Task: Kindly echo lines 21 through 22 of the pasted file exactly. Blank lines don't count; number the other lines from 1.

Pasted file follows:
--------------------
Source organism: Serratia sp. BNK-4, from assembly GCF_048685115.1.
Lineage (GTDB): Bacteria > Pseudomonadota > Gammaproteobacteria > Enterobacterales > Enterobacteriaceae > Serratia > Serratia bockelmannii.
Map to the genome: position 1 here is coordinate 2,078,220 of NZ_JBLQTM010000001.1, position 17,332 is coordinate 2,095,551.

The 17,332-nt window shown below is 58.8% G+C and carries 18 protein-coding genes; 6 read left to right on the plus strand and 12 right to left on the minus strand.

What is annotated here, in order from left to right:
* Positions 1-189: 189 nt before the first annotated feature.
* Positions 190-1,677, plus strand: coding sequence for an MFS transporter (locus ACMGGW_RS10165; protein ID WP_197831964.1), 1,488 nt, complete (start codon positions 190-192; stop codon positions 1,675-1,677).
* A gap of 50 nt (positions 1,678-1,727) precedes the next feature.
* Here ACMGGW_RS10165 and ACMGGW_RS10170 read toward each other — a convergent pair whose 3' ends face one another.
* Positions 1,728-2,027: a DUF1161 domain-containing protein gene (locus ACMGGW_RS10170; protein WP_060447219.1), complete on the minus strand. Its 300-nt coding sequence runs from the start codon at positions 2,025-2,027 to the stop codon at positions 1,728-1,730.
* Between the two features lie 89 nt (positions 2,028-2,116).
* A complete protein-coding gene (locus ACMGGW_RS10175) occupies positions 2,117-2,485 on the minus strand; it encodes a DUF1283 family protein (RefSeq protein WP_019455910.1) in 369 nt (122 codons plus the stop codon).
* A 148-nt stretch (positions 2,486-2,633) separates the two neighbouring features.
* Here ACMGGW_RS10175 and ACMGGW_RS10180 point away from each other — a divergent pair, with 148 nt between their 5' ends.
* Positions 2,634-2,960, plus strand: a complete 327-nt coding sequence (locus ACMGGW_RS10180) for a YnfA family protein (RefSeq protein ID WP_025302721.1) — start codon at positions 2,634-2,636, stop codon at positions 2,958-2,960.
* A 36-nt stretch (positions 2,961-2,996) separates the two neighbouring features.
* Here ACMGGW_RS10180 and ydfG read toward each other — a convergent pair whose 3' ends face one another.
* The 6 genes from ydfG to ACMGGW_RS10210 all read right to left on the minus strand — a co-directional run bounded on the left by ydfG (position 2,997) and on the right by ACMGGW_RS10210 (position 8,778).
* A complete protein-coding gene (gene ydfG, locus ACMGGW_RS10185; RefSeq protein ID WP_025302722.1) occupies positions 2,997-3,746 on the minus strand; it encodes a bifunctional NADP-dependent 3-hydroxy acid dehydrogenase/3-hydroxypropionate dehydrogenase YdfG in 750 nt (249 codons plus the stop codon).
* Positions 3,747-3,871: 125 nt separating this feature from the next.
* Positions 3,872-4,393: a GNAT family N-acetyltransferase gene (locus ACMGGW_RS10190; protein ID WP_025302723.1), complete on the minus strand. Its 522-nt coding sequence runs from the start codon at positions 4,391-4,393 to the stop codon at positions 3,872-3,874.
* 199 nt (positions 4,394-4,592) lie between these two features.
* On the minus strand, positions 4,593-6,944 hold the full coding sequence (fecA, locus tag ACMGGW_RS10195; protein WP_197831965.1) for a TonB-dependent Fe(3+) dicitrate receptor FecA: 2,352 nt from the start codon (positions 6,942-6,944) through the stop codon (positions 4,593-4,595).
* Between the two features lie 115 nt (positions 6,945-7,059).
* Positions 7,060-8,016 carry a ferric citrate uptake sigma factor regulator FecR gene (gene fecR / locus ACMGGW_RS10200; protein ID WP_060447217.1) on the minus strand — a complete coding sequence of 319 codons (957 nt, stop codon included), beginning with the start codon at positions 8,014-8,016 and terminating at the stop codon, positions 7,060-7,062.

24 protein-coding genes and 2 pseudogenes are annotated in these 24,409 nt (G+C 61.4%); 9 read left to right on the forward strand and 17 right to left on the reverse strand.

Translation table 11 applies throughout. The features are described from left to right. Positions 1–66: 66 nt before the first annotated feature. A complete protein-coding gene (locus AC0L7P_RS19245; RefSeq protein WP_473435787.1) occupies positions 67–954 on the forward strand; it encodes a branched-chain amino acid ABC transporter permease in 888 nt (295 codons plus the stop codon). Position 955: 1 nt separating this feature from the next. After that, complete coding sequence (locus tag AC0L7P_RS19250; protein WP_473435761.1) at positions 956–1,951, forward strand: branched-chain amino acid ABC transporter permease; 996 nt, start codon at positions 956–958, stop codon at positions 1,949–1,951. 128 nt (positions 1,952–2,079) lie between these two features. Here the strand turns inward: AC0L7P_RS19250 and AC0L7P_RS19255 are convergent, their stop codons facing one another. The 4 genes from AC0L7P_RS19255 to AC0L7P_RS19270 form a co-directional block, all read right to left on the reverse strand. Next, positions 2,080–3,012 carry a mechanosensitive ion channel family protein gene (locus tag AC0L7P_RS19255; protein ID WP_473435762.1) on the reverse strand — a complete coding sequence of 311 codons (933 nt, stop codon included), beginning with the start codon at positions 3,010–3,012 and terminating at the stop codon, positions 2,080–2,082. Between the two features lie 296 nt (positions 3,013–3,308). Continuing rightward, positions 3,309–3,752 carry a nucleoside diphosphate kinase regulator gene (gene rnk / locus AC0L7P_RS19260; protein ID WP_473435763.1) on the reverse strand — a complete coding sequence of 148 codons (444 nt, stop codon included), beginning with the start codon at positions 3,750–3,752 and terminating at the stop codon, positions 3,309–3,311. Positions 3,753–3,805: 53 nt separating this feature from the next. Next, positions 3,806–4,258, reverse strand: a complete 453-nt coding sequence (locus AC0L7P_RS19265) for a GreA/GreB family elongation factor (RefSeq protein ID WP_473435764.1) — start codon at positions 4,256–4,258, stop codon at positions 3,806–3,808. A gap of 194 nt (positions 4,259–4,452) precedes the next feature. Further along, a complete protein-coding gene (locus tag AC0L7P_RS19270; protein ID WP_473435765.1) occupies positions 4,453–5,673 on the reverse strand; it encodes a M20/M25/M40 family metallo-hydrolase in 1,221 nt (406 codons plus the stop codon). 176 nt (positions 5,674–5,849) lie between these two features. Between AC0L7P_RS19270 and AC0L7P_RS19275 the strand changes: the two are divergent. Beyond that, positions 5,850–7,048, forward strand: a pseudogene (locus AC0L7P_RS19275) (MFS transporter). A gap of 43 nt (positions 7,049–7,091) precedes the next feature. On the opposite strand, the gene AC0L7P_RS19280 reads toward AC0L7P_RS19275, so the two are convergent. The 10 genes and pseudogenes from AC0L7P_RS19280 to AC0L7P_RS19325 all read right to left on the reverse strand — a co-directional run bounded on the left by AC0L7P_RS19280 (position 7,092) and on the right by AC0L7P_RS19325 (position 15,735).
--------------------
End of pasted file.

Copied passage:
* Positions 3,872-4,393: a GNAT family N-acetyltransferase gene (locus ACMGGW_RS10190; protein ID WP_025302723.1), complete on the minus strand. Its 522-nt coding sequence runs from the start codon at positions 4,391-4,393 to the stop codon at positions 3,872-3,874.
* 199 nt (positions 4,394-4,592) lie between these two features.